Training is basically stressing the body enough so that when the stressful period is completed and the athlete refuels and rests, the body responds to the stress by rebuilding a little stronger. The stress can be an increase in distance covered which, when recovered from, will improve the athletes endurance, or ability to go further next time.

The stress applied to the body may be asking the athlete to go faster than before over a short distance, followed by a rest/recovery period. This is often called “speed work”. The best results are made when the increases in intensity are very gradual, allowing the body time to respond each week, rising to a higher level of fitness. It’s important to not increase the intensity too quickly and cause damage to the athlete, which is likely to occur if the stress is greater than the athlete can absorb. None of this is new, it’s how it’s been done for 100yrs , but even in this age of information overload, a lot ignore these simple rules.

An area of fitness often overlooked in this age of the internet, is technique development. There’s not much point in repeating poor technique over and over, stressing the body expecting a positive outcome. So an important part of coaching is making sure that what the athletes are practising is the best possible technique. Practising drills in each sport can be as productive as applying lots of stress but with poor technique. Rehearsing the drills prints in a behaviour pattern which the mind replays on race day when the athlete is under stress and not thinking clearly.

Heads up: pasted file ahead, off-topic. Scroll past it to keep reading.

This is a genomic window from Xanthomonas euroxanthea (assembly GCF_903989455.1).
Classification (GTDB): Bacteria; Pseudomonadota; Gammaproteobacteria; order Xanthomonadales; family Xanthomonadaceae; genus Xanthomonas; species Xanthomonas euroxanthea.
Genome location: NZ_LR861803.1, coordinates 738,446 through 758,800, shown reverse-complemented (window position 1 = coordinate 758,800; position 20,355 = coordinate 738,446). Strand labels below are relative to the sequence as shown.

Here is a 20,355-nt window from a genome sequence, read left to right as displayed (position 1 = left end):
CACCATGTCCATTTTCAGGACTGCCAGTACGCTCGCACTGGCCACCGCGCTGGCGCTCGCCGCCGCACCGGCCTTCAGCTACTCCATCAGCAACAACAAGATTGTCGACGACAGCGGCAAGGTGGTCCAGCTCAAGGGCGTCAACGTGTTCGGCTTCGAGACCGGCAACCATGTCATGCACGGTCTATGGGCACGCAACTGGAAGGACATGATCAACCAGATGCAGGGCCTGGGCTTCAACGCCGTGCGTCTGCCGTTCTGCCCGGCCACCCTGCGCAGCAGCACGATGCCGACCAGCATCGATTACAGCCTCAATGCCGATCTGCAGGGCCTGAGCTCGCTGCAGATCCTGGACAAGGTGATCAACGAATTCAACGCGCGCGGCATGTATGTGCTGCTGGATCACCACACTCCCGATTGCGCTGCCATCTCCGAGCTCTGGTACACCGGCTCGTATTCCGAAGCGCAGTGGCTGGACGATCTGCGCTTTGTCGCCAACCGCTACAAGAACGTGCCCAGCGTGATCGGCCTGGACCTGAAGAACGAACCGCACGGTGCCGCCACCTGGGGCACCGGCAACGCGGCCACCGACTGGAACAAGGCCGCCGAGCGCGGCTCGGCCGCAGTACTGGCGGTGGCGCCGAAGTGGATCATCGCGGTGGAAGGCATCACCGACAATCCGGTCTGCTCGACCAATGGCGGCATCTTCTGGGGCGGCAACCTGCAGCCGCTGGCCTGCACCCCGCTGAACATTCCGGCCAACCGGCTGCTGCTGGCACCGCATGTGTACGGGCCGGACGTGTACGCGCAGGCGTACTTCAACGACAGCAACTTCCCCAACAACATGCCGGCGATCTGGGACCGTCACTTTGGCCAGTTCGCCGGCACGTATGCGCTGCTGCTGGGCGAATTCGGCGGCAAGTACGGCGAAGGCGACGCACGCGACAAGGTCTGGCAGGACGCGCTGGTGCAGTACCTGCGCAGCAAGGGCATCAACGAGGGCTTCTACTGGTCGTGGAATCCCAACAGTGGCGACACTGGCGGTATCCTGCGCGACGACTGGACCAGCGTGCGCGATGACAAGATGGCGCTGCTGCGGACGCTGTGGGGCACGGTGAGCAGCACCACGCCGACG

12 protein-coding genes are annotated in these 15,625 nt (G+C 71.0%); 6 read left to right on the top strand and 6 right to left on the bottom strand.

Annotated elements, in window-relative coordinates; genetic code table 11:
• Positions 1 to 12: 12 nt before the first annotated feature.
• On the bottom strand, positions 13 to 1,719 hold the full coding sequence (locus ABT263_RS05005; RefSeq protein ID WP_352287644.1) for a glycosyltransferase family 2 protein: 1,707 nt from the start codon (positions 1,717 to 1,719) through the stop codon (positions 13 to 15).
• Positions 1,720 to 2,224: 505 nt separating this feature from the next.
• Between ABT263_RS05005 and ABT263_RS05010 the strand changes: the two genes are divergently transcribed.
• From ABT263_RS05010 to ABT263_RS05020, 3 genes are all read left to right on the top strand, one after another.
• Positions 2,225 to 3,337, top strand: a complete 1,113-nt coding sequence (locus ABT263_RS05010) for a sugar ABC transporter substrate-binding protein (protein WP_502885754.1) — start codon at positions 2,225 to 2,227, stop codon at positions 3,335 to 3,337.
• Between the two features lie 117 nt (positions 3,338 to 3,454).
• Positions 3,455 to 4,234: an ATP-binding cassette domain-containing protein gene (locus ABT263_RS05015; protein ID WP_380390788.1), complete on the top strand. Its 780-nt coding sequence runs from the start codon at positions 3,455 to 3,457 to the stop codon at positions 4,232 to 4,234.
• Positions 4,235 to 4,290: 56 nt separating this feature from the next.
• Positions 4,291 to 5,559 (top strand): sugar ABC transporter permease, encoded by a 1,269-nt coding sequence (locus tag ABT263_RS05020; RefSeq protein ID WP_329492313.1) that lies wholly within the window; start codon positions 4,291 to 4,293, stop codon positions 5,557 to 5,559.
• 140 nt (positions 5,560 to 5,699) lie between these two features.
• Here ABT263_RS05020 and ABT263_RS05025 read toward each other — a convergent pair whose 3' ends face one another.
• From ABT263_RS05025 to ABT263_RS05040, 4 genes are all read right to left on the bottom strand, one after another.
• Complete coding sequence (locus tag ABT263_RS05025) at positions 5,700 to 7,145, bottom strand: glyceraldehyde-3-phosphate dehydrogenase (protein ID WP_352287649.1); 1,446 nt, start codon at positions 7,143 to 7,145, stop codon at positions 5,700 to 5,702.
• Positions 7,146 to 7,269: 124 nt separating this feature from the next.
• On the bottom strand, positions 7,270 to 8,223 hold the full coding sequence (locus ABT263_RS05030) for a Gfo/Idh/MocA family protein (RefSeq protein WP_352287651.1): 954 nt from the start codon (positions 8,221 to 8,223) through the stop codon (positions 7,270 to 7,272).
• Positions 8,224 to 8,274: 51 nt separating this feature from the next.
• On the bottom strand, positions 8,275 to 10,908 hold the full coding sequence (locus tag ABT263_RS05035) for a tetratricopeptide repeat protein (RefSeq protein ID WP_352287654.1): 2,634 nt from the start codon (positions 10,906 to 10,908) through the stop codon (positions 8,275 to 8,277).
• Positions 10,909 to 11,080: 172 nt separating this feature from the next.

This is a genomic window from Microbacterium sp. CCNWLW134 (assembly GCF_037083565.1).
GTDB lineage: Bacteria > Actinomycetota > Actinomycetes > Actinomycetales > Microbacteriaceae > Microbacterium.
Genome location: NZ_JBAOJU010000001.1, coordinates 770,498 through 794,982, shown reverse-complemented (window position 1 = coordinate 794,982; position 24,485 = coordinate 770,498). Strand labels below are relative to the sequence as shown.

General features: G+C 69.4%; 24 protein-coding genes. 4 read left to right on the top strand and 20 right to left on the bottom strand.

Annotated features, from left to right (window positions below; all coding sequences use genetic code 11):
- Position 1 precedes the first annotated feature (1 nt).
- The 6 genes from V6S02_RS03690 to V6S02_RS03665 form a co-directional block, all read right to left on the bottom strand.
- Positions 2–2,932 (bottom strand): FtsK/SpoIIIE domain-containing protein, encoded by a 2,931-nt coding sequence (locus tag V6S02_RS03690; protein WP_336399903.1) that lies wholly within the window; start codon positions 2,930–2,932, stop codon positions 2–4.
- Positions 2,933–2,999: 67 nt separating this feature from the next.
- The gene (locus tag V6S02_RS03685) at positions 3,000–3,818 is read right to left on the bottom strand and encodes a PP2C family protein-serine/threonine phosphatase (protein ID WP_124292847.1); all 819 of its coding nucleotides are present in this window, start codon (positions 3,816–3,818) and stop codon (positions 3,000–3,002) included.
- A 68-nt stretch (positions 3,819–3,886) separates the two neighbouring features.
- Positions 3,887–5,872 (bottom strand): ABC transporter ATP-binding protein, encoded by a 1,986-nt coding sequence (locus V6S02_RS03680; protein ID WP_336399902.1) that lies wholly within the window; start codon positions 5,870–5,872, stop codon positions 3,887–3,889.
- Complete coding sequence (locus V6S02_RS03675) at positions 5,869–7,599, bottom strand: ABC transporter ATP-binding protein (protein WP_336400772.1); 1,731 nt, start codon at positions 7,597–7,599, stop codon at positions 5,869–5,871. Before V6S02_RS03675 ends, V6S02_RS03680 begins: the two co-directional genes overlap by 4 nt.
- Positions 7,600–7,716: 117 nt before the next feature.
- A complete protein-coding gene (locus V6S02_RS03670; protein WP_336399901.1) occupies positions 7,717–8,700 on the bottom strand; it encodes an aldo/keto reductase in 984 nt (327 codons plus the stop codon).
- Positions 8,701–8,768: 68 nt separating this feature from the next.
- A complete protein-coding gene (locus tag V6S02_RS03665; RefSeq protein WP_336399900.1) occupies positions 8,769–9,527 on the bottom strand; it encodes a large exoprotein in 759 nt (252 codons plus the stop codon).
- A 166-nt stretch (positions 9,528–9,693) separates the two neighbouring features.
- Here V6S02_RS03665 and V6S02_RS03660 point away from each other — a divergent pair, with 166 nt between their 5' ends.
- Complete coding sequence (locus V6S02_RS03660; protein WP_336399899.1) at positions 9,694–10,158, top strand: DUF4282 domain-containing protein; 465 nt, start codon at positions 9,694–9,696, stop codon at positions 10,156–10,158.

My goal is the complete athlete. An athlete who has all the weaknesses covered.

Another important factor in fitness development often overlooked by self coached athletes is basic strength and posture. Without specific strength development, holding good posture, especially when very tired is impossible. A complete training program should include strength training of some sort, addressing the need to hold good posture at all stages of the race being trained for.
I have recently had an athlete ask me why we were doing a workout of the length on her program when her next race is an Olympic distance race. The workout prescribed was a long run. I had to explain that when I’m coaching someone, I’m aiming at “filling in all the gaps” in their fitness, so the end result is a more complete athlete.
My goal is the complete athlete. An athlete who has all the weaknesses covered, someone who can sign up for any length race from a sprint up to an Ironman, and be ready to compete after twelve weeks of specific training. So even if the athlete feels as though a session may not be specific to the next “B” race in their schedule, it’s part of a bigger plan.

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